Deshmukh, discusses industrial safety management. He opines that industrial safety demands a critical and systematic assessment of the existing standard of safety achieved in the company with respect to the targeted goals to be achieved for the fulfillment of the system.[10] Lawrence Bamber et al discusses in an elaborate way, the issue of health and safety in industries. The authors are of the view that absence of management, occupational health support and reduction in the number of people on incapacity benefits are uniting management, trade union and Government in a new vision of health at workplace.[11] The wide range of subjects covered provides considerable detail on legal requirements, practical ways of achieving compliance in health and safety.

It seems that one common characteristic of the foreign or Indian authors is their in depth perception of industrial safety issues.  This could be as a result of their social cultural ideology. They tend to understand the importance of their workforce in economic development and they canvass to their maximal welfare in the discussion of industrial safety.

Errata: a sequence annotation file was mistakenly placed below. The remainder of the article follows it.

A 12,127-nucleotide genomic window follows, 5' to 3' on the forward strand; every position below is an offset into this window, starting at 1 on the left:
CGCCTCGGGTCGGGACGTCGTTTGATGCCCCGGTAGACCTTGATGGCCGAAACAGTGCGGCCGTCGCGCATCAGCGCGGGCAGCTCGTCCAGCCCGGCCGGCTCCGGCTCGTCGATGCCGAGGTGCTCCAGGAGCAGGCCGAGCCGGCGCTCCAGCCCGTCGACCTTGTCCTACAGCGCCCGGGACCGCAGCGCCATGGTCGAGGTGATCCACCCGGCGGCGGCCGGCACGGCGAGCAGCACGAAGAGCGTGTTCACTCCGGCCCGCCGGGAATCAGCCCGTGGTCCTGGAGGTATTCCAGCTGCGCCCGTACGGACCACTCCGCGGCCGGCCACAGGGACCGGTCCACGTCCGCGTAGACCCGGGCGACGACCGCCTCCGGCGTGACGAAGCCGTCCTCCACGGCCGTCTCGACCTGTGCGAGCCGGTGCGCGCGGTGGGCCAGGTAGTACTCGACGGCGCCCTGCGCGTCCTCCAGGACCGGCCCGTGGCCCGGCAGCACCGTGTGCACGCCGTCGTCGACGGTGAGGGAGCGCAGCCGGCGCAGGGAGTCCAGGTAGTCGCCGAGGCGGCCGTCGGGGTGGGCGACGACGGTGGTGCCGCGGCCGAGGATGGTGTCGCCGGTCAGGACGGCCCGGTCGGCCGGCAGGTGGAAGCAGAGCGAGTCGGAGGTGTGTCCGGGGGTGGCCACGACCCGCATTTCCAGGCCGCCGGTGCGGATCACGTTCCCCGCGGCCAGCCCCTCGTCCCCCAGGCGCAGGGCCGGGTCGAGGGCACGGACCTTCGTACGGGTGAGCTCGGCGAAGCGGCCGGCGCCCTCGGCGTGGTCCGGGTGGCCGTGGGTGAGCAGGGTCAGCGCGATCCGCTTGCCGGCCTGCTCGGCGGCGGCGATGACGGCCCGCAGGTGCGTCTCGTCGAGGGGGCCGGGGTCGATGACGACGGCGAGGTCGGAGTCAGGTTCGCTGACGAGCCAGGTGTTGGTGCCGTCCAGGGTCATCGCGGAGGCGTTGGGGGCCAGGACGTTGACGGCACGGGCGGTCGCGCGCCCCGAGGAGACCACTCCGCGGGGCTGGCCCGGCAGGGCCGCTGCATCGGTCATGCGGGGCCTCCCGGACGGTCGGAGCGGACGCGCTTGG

Employers as elaborated in this research can be natural human person or a corporate entity. Even where an employer is a non human being, such an employer should promote industrial safety of its workers otherwise; it can be civilly or criminally responsible when there is breach of industrial safety laws. Thus Stephen Griffin sees a company as a legal entity but emphasizes the conceptual difficulties involved in seeking to impose liability on a company for a wrong which requires proof of a ‘guilty mind’.[12]